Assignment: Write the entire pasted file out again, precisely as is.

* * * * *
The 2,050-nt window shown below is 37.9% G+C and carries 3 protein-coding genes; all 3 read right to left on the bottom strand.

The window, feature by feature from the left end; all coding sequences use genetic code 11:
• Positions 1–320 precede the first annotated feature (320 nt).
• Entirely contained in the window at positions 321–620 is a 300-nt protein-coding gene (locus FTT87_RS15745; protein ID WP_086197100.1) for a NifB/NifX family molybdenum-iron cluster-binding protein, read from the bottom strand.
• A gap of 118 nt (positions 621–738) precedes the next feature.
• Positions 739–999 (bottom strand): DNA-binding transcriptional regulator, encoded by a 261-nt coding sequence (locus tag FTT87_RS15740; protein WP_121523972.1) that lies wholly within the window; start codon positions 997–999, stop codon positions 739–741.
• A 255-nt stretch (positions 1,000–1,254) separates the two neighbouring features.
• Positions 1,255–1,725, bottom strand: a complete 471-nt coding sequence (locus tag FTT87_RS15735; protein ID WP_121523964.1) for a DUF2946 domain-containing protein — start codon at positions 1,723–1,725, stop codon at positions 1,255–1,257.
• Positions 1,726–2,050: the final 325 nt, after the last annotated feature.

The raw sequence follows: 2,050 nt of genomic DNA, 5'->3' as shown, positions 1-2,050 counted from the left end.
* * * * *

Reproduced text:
The 2,050-nt window shown below is 37.9% G+C and carries 3 protein-coding genes; all 3 read right to left on the bottom strand.

The window, feature by feature from the left end; all coding sequences use genetic code 11:
• Positions 1–320 precede the first annotated feature (320 nt).
• Entirely contained in the window at positions 321–620 is a 300-nt protein-coding gene (locus FTT87_RS15745; protein ID WP_086197100.1) for a NifB/NifX family molybdenum-iron cluster-binding protein, read from the bottom strand.
• A gap of 118 nt (positions 621–738) precedes the next feature.
• Positions 739–999 (bottom strand): DNA-binding transcriptional regulator, encoded by a 261-nt coding sequence (locus tag FTT87_RS15740; protein WP_121523972.1) that lies wholly within the window; start codon positions 997–999, stop codon positions 739–741.
• A 255-nt stretch (positions 1,000–1,254) separates the two neighbouring features.
• Positions 1,255–1,725, bottom strand: a complete 471-nt coding sequence (locus tag FTT87_RS15735; protein ID WP_121523964.1) for a DUF2946 domain-containing protein — start codon at positions 1,723–1,725, stop codon at positions 1,255–1,257.
• Positions 1,726–2,050: the final 325 nt, after the last annotated feature.

The raw sequence follows: 2,050 nt of genomic DNA, 5'->3' as shown, positions 1-2,050 counted from the left end.